Lawmakers concerned about new cosmetic procedures

A legislative subcommittee was told Tuesday the state needs to get a handle on the growing use of unregulated cosmetic medical procedures.

The list includes using lasers for a variety of procedures including wrinkle and blemish removal, skin tightening and hair removal, the use of injectables such as collagen and Botox and powerful chemical skin peels.

Dr. Cindy Lamerson, a board certified dermatologist, member of the medical examiners board and professor at UNR medical school, said the use of cosmetic procedures has grown 700 percent nationwide since 1997. She said there were 11 million such procedures performed in 2006.

She said there are now nearly 1,500 "medical spas" in the nation. "You don't know who is doing the laser or cosmetic procedures," she said.

She said the person administering the laser treatment may have no training because, in Nevada, there is currently no requirement for such.

In her own practice, Lamerson has diagnosed three cases of melanoma, a potentially fatal skin cancer, which someone at a medical spa misidentified as a sunspot and treated with a laser.

"Non-doctors are not trained to diagnose skin diseases like cancer," she said. "These are not just clients getting their hair cut or nails done. These are patients. These are medical procedures."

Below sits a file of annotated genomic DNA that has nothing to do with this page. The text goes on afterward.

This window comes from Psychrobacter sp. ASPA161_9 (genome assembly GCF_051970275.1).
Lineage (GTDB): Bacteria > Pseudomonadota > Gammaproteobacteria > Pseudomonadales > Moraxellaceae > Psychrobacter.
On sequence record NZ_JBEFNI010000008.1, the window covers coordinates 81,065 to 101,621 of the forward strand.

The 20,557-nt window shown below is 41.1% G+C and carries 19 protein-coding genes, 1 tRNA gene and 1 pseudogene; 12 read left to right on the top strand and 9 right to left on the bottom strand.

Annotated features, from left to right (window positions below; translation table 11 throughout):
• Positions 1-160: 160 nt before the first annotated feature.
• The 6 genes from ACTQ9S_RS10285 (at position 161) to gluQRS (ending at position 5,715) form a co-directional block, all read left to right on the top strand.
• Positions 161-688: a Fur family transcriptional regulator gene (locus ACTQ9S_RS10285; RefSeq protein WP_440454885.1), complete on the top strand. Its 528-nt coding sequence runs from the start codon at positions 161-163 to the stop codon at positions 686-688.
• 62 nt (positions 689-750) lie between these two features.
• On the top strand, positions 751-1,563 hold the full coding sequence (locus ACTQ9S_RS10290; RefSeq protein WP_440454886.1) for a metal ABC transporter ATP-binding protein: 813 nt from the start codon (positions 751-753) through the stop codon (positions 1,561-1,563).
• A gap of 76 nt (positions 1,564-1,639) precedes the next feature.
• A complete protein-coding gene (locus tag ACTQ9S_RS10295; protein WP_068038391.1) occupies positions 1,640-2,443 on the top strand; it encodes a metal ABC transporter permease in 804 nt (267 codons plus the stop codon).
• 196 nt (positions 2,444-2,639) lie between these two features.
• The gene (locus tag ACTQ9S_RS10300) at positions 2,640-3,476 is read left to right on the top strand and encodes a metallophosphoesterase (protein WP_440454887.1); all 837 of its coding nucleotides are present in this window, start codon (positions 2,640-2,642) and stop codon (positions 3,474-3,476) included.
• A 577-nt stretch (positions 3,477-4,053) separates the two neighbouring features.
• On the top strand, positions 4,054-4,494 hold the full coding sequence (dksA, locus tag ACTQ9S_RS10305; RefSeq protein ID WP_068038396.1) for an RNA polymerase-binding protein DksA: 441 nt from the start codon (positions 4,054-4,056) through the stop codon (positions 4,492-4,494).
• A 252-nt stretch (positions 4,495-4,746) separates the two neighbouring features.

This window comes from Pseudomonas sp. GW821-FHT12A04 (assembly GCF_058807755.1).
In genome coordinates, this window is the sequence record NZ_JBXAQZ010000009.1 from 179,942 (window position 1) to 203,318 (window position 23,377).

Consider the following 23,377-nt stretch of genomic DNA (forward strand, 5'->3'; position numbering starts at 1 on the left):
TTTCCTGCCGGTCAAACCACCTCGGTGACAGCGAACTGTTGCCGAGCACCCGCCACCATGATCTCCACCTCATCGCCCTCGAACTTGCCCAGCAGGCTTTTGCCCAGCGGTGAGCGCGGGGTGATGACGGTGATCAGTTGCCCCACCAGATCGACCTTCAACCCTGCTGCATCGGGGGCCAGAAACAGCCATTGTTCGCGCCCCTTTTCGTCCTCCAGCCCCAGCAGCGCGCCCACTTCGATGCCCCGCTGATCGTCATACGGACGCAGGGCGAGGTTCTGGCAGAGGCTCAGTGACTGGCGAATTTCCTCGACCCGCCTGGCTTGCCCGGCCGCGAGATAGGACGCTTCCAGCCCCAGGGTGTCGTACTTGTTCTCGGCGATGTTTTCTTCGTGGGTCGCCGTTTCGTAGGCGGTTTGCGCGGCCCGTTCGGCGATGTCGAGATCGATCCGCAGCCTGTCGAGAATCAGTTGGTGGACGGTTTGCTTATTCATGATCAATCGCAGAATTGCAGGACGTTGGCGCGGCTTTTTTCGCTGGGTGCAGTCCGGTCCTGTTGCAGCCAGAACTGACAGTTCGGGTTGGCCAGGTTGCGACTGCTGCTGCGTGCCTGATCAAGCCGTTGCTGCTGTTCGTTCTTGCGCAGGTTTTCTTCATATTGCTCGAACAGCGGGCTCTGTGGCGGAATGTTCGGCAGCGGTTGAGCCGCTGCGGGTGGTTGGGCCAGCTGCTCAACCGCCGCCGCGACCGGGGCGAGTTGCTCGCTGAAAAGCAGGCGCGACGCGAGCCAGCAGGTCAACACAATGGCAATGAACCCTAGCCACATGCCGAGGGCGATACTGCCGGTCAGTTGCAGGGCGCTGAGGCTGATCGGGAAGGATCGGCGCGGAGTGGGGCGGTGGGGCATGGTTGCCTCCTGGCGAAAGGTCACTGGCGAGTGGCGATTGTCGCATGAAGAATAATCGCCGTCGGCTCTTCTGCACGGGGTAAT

And Lamerson said there have been numerous cases of scarring on the face, neck upper lip and back from misuse of a laser to remove unwanted hair from female patients.

She said Nevada isn't alone, that 20 states have no laws addressing laser medical procedures.

Sen. Maggie Carlton, D-Las Vegas, said the hearing was designed to get lawmakers to understand the issues involved and develop a sensible policy that protects the public while allowing medical cosmetic procedures to be provided to those who need them.

She said she has a longer way to go to understand the issues than two other participating legislators " Sen. Joe Heck and Assemblyman Joe Hardy, both medical doctors.

"I just want to know what makes me look 20 years younger," Carlton joked. "They (the medical community) want to make sure what makes me look 20 years younger doesn't kill me in six years."

The committee took no action. Carlton said the issue will be brought back as lawmakers work to develop proposed legislation.

Contact reporter Geoff Dornan at or 687-8750.


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